The End of Life Choice Act, 2019 is euthanasia and assisted suicide legislation passed by Parliament and given Royal Assent. The Act does not come into force unless the people vote in its favour at the 2020 General Election.
Electors will be asked to respond yes or no to the question “Do you support the End of Life Choice Act 2019 coming into force?”
If the majority of voters agree to the Act coming into force, it will do so 12 months after the date the official results are declared.
Purpose of the End of Life Choice Act
As stated in the Act, the purpose of the End of Life Choice Act, is
To give persons who have a terminal illness and who meet certain criteria the option of lawfully requesting medical assistance to end their lives.
Criteria for eligibility for euthanasia or assisted suicide
Section 5 of the Act explains who is eligible for euthanasia or assisted suicide (referred to as “assisted dying” throughout the text). The following is Clause 5 of the Act.
5. Meaning of person who is eligible for assisted dying or eligible person
(1) In this Act, person who is eligible for assisted dying or eligible person means a person who—
(a) is aged 18 years or over; and
(i) a person who has New Zealand citizenship as provided in the Citizenship Act 1977; or
(ii) a permanent resident as defined in section 4 of the Immigration Act 2009; and
(c) suffers from a terminal illness that is likely to end the person’s life within 6 months; and
(d) is in an advanced state of irreversible decline in physical capability; and
(e) experiences unbearable suffering that cannot be relieved in a manner that the person considers tolerable; and
(f) is competent to make an informed decision about assisted dying.
(2) A person is not a person who is eligible for assisted dying or an eligible person by reason only that the person—
(a) is suffering from any form of mental disorder or mental illness; or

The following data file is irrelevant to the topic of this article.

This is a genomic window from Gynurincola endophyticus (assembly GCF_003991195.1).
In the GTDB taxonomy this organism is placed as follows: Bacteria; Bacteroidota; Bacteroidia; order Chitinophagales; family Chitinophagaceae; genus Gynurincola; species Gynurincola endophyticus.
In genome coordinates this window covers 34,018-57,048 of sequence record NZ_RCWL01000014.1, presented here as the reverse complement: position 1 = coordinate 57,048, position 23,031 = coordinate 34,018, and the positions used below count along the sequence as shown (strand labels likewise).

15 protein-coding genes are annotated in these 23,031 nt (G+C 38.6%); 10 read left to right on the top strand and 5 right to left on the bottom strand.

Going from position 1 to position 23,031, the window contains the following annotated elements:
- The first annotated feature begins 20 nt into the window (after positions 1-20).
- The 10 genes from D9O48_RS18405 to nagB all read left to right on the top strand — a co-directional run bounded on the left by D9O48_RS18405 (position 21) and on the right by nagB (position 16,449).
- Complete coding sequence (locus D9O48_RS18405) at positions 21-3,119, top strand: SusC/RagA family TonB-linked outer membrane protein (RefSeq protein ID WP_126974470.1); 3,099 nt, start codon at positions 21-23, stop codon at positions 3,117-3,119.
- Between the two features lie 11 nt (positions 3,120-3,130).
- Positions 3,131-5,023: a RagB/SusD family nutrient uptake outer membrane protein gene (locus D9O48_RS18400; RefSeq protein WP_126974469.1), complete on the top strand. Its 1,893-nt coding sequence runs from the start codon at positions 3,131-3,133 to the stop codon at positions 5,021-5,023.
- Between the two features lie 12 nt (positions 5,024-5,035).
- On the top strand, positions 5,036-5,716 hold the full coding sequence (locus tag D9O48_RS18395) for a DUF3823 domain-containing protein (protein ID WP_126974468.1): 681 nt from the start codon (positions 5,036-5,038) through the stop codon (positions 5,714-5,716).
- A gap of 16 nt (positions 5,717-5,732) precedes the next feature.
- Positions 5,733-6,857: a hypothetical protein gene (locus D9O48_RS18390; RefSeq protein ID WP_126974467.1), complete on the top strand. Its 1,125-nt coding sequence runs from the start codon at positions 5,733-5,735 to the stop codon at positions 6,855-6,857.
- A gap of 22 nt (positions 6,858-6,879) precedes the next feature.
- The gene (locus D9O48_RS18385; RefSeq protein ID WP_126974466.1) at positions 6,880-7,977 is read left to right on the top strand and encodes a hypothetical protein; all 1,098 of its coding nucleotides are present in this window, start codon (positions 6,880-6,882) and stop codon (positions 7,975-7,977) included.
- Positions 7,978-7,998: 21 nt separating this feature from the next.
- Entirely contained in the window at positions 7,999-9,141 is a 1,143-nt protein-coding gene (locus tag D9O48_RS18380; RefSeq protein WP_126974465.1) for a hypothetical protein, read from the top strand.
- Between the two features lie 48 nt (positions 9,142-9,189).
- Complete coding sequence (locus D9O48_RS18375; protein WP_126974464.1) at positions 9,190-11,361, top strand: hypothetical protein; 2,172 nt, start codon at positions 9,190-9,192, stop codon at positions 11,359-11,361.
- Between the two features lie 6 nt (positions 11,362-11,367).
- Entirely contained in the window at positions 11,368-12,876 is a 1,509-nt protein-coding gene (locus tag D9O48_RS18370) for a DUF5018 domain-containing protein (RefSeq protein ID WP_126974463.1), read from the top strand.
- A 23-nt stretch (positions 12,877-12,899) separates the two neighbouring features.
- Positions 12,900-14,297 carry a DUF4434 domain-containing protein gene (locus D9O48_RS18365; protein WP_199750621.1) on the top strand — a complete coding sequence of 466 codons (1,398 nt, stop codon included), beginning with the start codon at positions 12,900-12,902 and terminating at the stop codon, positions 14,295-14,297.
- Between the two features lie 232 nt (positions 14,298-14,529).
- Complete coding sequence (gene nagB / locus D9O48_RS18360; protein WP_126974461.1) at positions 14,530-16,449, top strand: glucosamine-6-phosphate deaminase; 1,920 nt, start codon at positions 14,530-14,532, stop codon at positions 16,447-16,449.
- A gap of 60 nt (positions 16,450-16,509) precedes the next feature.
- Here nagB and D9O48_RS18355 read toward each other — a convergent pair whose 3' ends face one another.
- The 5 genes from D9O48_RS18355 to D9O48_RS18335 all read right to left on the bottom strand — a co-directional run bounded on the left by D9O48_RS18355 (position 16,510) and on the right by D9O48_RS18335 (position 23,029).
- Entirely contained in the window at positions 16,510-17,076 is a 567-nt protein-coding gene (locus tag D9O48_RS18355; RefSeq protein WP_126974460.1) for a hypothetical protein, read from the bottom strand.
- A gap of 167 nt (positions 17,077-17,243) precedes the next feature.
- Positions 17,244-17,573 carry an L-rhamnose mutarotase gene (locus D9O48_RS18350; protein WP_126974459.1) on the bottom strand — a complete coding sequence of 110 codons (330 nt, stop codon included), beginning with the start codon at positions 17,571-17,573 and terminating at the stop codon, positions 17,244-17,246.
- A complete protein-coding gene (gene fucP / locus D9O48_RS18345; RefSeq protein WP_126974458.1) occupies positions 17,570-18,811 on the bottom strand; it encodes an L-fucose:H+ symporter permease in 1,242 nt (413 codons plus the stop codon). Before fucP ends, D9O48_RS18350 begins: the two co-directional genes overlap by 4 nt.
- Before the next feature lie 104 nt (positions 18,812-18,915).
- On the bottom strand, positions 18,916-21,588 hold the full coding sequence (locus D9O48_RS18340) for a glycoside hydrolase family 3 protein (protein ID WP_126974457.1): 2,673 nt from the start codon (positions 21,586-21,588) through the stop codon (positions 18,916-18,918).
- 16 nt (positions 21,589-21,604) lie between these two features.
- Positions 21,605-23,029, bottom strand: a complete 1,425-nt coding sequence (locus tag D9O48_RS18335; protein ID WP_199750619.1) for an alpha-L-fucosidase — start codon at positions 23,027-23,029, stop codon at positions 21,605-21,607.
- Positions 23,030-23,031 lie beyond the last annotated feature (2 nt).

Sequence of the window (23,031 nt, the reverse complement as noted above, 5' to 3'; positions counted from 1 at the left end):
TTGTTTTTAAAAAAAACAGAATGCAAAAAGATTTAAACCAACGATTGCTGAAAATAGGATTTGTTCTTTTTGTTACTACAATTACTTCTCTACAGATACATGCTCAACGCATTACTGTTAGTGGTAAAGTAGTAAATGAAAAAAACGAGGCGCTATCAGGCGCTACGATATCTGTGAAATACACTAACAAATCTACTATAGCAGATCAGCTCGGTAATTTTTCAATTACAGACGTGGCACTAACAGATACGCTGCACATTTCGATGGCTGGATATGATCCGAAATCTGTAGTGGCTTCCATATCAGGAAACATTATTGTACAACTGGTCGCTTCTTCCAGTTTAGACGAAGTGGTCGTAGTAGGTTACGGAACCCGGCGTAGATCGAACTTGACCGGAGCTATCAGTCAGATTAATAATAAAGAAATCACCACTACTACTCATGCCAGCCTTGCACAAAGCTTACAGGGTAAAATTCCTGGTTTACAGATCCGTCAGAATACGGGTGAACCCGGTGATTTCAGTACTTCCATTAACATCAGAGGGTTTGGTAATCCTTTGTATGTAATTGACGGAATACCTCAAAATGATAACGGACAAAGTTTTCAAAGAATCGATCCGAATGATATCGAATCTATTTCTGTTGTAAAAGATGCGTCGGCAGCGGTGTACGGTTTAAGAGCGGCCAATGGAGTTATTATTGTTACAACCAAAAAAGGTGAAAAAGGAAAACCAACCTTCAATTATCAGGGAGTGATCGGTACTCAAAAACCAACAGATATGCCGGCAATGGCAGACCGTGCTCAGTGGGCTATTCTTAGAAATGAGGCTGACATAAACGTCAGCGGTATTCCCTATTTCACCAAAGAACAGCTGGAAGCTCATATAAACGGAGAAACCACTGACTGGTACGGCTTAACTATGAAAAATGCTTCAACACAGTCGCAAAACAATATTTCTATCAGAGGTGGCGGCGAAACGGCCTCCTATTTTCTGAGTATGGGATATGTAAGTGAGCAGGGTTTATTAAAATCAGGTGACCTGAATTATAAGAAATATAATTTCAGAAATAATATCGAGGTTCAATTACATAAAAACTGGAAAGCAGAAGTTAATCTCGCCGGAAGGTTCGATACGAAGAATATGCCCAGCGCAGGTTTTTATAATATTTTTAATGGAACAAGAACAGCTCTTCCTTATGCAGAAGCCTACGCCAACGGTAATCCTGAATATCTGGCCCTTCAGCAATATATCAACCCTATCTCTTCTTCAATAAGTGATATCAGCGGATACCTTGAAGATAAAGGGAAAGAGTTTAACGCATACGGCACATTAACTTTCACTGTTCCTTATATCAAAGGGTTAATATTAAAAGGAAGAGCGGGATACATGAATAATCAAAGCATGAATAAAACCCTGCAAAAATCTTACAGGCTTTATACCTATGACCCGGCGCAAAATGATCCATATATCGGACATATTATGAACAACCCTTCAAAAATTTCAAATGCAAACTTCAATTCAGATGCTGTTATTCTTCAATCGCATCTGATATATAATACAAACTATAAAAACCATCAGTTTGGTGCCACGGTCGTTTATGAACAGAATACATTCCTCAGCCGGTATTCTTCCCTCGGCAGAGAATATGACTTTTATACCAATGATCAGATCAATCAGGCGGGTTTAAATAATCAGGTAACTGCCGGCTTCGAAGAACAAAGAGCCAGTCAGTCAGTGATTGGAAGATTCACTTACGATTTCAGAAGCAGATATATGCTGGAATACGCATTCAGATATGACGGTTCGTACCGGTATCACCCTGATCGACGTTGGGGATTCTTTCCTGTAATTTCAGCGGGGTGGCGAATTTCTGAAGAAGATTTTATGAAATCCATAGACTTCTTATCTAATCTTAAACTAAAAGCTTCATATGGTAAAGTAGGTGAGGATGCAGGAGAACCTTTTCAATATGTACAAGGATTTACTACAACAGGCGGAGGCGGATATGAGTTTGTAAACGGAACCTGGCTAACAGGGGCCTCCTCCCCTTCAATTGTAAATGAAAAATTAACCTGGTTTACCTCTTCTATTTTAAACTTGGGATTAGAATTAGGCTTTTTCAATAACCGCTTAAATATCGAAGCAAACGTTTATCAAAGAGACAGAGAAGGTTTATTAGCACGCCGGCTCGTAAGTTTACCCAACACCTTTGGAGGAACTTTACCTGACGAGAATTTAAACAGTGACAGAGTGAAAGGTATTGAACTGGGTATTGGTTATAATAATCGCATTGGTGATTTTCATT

(b) has a disability of any kind; or
(c) is of advanced age.
Note that the End of Life Choice Act allows for the patient to choose between euthanasia (where the doctor administers the drug) and assisted suicide (where the doctor prescribes the drug and the person administers it to themselves).
A word about “safeguards”
Those who advocate for euthanasia and assisted suicide are quick to emphasize the apparent safeguards that will be put in place to stop abuses occurring.
This is a diversionary tactic to take the emphasis away from the real issue, which is the sanctity of life itself.
It is important to remember at all times that the End of Life Choice Act is solely about legalising the killing of another person, or assisting someone to commit suicide.
So-called safeguards lure citizens into a false sense of security that no abuses will occur. However, overseas experience shows that no amount of so-called safeguards will ever stop the abuse of a law which fundamentally is about killing.
Some concerning issues with the End of Life Choice Bill
Over and above the fundamental problem, which is that the Act is about legalising the killing of another human being or assisting someone to commit suicide, the following points are worth seriously considering.
The age limit of 18 years
According to the Attorney General, Hon Christopher Finlayson, the age limit is discriminatory and contravenes the Bill of Rights Act. Therefore, the age limit could be challenged paving the way for children to access euthanasia and assisted suicide.
Subjective terminology allows for assisted suicide and euthanasia on demand
The language used in the criteria to obtain euthanasia or assisted suicide is subjective and can be interpreted widely. For example:
5-1 (c) suffers from a terminal illness that is likely to end the person’s life within 6 months
The determination of how long someone will live is only an estimation. Many people live well beyond their prognosis. Some are completely healed, others go into remission for quite some time. The term “likely” is not defined in the Act, therefore has the potential to be interpreted loosely.
5-1 (d) is in an advanced state of irreversible decline in physical capability